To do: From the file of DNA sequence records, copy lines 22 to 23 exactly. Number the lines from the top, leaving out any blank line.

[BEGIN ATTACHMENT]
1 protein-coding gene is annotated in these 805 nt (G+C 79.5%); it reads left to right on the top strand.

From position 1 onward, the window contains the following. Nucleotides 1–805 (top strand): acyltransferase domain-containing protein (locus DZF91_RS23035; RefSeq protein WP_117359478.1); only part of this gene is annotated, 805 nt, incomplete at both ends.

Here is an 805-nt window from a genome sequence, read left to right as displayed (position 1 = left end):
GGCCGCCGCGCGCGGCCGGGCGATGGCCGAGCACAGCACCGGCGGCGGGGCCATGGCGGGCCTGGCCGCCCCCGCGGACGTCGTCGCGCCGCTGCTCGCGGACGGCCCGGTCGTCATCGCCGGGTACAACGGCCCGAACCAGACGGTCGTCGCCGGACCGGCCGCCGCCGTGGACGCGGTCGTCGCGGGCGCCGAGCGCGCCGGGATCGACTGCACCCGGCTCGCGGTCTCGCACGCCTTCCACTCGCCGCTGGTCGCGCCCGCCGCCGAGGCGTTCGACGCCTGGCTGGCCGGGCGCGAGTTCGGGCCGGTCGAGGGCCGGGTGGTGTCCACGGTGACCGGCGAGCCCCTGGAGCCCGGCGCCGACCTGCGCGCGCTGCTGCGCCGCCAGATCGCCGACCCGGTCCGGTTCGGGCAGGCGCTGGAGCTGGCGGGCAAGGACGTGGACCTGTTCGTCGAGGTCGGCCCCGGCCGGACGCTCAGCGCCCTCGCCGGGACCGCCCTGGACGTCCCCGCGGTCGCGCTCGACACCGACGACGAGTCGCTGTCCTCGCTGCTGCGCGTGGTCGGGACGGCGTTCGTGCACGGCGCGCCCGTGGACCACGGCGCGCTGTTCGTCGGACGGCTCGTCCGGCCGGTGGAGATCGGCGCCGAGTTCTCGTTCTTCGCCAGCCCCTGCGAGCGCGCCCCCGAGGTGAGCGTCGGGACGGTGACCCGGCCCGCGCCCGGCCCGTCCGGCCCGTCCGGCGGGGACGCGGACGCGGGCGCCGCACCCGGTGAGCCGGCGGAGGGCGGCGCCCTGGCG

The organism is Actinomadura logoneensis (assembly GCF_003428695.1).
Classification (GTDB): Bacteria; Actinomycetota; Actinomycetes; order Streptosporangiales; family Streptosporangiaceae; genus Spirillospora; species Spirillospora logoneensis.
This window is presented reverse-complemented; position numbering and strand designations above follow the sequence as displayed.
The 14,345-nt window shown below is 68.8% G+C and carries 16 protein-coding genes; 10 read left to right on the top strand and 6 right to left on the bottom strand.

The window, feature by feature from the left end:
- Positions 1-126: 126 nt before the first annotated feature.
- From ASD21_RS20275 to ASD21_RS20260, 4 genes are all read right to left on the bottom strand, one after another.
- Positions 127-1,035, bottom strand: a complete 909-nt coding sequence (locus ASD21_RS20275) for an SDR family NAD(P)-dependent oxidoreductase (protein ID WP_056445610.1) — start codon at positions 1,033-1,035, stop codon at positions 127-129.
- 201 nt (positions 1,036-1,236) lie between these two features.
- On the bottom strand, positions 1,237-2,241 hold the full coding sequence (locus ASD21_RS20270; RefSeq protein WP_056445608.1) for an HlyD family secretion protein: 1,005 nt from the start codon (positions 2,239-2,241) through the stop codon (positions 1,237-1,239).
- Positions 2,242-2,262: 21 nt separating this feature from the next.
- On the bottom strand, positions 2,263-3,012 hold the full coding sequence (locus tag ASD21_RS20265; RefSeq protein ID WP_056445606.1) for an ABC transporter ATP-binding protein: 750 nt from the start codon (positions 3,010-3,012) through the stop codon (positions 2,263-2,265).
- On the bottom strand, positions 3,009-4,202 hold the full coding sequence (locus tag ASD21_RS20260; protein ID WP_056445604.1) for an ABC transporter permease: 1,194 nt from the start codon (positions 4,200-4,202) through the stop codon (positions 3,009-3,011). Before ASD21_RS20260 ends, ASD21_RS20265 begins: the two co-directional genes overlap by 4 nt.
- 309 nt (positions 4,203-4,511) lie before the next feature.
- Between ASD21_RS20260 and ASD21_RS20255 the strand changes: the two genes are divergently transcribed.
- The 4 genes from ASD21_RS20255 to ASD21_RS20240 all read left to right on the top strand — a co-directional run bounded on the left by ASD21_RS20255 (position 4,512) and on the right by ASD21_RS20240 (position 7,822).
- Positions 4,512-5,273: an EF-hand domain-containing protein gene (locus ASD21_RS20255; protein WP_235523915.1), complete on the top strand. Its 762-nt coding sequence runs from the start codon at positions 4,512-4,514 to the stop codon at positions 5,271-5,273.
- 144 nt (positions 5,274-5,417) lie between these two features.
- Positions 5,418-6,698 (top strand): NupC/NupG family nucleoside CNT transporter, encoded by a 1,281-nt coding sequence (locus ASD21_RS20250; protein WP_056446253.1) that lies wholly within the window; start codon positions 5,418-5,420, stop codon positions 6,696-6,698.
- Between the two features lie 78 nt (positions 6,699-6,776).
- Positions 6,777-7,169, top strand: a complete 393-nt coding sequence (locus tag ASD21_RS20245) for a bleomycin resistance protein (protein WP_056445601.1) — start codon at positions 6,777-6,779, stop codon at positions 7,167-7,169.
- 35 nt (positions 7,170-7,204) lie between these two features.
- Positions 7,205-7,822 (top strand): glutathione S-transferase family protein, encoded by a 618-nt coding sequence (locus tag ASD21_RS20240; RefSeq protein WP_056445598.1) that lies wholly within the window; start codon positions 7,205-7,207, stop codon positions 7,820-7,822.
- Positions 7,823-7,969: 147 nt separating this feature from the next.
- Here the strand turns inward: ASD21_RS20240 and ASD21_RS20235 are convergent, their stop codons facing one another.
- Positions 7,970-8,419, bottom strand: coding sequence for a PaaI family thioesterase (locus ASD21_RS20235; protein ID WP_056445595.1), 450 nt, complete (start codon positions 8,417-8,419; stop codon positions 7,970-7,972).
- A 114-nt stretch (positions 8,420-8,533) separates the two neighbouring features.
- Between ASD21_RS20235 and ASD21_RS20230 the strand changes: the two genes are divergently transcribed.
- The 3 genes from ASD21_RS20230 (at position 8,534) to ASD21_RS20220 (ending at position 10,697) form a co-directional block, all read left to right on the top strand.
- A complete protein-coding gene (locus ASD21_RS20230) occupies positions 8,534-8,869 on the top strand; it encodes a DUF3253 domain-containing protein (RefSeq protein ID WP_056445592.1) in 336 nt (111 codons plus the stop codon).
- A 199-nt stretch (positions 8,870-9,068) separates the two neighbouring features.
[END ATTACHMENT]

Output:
- 144 nt (positions 5,274-5,417) lie between these two features.
- Positions 5,418-6,698 (top strand): NupC/NupG family nucleoside CNT transporter, encoded by a 1,281-nt coding sequence (locus ASD21_RS20250; protein WP_056446253.1) that lies wholly within the window; start codon positions 5,418-5,420, stop codon positions 6,696-6,698.